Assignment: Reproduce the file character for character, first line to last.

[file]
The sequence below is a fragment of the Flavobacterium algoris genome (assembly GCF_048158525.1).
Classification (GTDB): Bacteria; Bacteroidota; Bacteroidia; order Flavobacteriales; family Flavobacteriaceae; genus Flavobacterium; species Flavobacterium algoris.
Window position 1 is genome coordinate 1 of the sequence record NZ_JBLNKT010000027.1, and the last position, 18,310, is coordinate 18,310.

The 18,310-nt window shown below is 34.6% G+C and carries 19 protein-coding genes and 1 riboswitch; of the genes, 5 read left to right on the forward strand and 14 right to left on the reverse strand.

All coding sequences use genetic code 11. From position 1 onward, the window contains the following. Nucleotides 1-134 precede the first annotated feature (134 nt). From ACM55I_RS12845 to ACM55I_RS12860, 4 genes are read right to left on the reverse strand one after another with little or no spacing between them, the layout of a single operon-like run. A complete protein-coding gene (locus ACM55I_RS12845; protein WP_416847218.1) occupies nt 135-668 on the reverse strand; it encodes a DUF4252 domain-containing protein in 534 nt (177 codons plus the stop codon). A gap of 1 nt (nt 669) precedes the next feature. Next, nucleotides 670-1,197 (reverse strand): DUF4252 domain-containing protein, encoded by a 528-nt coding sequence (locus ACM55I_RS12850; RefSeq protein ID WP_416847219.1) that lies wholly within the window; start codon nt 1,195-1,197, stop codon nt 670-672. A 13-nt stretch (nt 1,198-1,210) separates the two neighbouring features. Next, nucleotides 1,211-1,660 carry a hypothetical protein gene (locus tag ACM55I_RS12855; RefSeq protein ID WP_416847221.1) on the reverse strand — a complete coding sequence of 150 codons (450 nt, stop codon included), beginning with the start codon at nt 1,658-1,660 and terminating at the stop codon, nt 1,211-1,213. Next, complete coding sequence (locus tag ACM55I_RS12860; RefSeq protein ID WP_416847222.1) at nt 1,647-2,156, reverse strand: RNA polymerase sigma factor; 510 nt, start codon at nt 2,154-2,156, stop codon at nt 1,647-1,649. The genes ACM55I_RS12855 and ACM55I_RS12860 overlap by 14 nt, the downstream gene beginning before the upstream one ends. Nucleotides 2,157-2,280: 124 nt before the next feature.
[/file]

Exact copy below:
The sequence below is a fragment of the Flavobacterium algoris genome (assembly GCF_048158525.1).
Classification (GTDB): Bacteria; Bacteroidota; Bacteroidia; order Flavobacteriales; family Flavobacteriaceae; genus Flavobacterium; species Flavobacterium algoris.
Window position 1 is genome coordinate 1 of the sequence record NZ_JBLNKT010000027.1, and the last position, 18,310, is coordinate 18,310.

The 18,310-nt window shown below is 34.6% G+C and carries 19 protein-coding genes and 1 riboswitch; of the genes, 5 read left to right on the forward strand and 14 right to left on the reverse strand.

All coding sequences use genetic code 11. From position 1 onward, the window contains the following. Nucleotides 1-134 precede the first annotated feature (134 nt). From ACM55I_RS12845 to ACM55I_RS12860, 4 genes are read right to left on the reverse strand one after another with little or no spacing between them, the layout of a single operon-like run. A complete protein-coding gene (locus ACM55I_RS12845; protein WP_416847218.1) occupies nt 135-668 on the reverse strand; it encodes a DUF4252 domain-containing protein in 534 nt (177 codons plus the stop codon). A gap of 1 nt (nt 669) precedes the next feature. Next, nucleotides 670-1,197 (reverse strand): DUF4252 domain-containing protein, encoded by a 528-nt coding sequence (locus ACM55I_RS12850; RefSeq protein ID WP_416847219.1) that lies wholly within the window; start codon nt 1,195-1,197, stop codon nt 670-672. A 13-nt stretch (nt 1,198-1,210) separates the two neighbouring features. Next, nucleotides 1,211-1,660 carry a hypothetical protein gene (locus tag ACM55I_RS12855; RefSeq protein ID WP_416847221.1) on the reverse strand — a complete coding sequence of 150 codons (450 nt, stop codon included), beginning with the start codon at nt 1,658-1,660 and terminating at the stop codon, nt 1,211-1,213. Next, complete coding sequence (locus tag ACM55I_RS12860; RefSeq protein ID WP_416847222.1) at nt 1,647-2,156, reverse strand: RNA polymerase sigma factor; 510 nt, start codon at nt 2,154-2,156, stop codon at nt 1,647-1,649. The genes ACM55I_RS12855 and ACM55I_RS12860 overlap by 14 nt, the downstream gene beginning before the upstream one ends. Nucleotides 2,157-2,280: 124 nt before the next feature.